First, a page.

Many Indians regard it as a quasi-mythical place, a land of lush hills, temperate climate, martial men, and handsome women.
No wonder that our top three airports are also in temperate climes.
From a lazy young man about town, I had become active, energetic, temperate, and above all—oh, above all else—ambitious.
Oregonians suffer through them in anticipation of the blissfully sunny and temperate summer.
Houston, where I have been working as a consultant, hardly qualifies as one of the most physically attractive or temperate cities.
Here in the temperate zone, we find coal and iron ore on the surface of the soil; we have but to stoop and take them.
Not a hand was raised—for his worst enemies could not deny that he was temperate and frugal.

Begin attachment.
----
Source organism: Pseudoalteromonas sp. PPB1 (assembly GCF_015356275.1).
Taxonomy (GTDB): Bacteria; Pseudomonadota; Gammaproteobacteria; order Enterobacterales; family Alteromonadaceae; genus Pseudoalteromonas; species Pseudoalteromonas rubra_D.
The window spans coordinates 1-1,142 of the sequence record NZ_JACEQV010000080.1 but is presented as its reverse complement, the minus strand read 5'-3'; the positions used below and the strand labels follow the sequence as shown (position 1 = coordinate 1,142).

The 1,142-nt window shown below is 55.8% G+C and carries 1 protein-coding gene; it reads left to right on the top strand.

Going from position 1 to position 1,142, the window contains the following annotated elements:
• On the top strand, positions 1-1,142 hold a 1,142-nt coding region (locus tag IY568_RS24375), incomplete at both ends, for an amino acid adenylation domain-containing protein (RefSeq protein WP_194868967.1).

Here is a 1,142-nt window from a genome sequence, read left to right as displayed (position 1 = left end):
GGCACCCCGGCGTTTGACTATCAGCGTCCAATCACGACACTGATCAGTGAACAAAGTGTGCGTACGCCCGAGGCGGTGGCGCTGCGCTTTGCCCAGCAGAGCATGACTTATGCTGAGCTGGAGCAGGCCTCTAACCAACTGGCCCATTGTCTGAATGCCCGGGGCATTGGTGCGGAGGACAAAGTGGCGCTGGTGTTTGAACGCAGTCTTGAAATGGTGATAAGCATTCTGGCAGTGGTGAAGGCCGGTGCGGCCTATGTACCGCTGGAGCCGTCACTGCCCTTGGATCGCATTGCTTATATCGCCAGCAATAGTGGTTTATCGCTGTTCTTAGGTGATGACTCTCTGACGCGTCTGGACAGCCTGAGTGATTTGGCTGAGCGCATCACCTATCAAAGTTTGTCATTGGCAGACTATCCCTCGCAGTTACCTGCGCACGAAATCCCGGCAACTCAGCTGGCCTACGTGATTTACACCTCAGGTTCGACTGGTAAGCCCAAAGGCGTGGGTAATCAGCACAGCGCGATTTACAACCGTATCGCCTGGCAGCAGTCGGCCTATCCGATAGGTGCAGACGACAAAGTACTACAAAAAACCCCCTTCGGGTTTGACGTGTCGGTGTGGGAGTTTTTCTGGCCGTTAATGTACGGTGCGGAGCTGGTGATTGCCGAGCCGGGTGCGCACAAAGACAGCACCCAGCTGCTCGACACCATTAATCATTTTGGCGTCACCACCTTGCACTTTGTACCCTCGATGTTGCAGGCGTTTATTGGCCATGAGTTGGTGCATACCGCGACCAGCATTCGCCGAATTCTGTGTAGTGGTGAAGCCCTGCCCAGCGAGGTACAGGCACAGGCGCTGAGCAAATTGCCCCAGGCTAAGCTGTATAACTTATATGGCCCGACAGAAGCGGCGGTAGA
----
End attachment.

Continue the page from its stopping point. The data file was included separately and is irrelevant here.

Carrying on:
But, I said, a temperate state will be a well-ordered state.
He was temperate in his rationalism and thrifty in his philanthropy.
They swung at corners and made "ladies' change" all through the temperate zone.
late 14c., of persons, "modest, forbearing, self-restrained," from Latin temperatus "restrained, regulated," from past participle of temperare "to moderate, regulate" (see temper (v.)). Applied to climates mid-15c.; temperate zone is attested from 1550s. Related: Temperately; temperateness.
temperate tem·per·ate (těm'pər-ĭt, těm'prĭt)
Exercising moderation and self-restraint.